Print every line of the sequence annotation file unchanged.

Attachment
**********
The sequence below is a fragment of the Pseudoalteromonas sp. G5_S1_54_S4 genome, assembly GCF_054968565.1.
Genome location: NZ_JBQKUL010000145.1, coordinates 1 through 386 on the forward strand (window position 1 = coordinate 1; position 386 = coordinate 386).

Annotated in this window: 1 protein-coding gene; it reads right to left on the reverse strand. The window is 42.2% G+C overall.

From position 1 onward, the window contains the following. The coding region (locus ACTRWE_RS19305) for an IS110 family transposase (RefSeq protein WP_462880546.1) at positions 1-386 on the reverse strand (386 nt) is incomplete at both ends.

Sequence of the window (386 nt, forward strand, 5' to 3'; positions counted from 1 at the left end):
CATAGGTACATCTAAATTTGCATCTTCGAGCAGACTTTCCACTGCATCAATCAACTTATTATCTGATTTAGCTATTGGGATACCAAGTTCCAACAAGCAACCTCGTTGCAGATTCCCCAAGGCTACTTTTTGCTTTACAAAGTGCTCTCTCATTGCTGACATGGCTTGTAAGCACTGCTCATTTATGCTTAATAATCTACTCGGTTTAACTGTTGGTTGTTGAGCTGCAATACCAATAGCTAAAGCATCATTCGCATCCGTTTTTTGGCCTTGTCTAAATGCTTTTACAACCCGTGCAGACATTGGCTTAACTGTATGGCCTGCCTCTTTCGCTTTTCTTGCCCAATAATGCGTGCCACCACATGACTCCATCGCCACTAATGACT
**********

The sequence below is a fragment of the Pseudoalteromonas sp. G5_S1_54_S4 genome, assembly GCF_054968565.1.
Genome location: NZ_JBQKUL010000145.1, coordinates 1 through 386 on the forward strand (window position 1 = coordinate 1; position 386 = coordinate 386).

Annotated in this window: 1 protein-coding gene; it reads right to left on the reverse strand. The window is 42.2% G+C overall.

From position 1 onward, the window contains the following. The coding region (locus ACTRWE_RS19305) for an IS110 family transposase (RefSeq protein WP_462880546.1) at positions 1-386 on the reverse strand (386 nt) is incomplete at both ends.

Sequence of the window (386 nt, forward strand, 5' to 3'; positions counted from 1 at the left end):
CATAGGTACATCTAAATTTGCATCTTCGAGCAGACTTTCCACTGCATCAATCAACTTATTATCTGATTTAGCTATTGGGATACCAAGTTCCAACAAGCAACCTCGTTGCAGATTCCCCAAGGCTACTTTTTGCTTTACAAAGTGCTCTCTCATTGCTGACATGGCTTGTAAGCACTGCTCATTTATGCTTAATAATCTACTCGGTTTAACTGTTGGTTGTTGAGCTGCAATACCAATAGCTAAAGCATCATTCGCATCCGTTTTTTGGCCTTGTCTAAATGCTTTTACAACCCGTGCAGACATTGGCTTAACTGTATGGCCTGCCTCTTTCGCTTTTCTTGCCCAATAATGCGTGCCACCACATGACTCCATCGCCACTAATGACT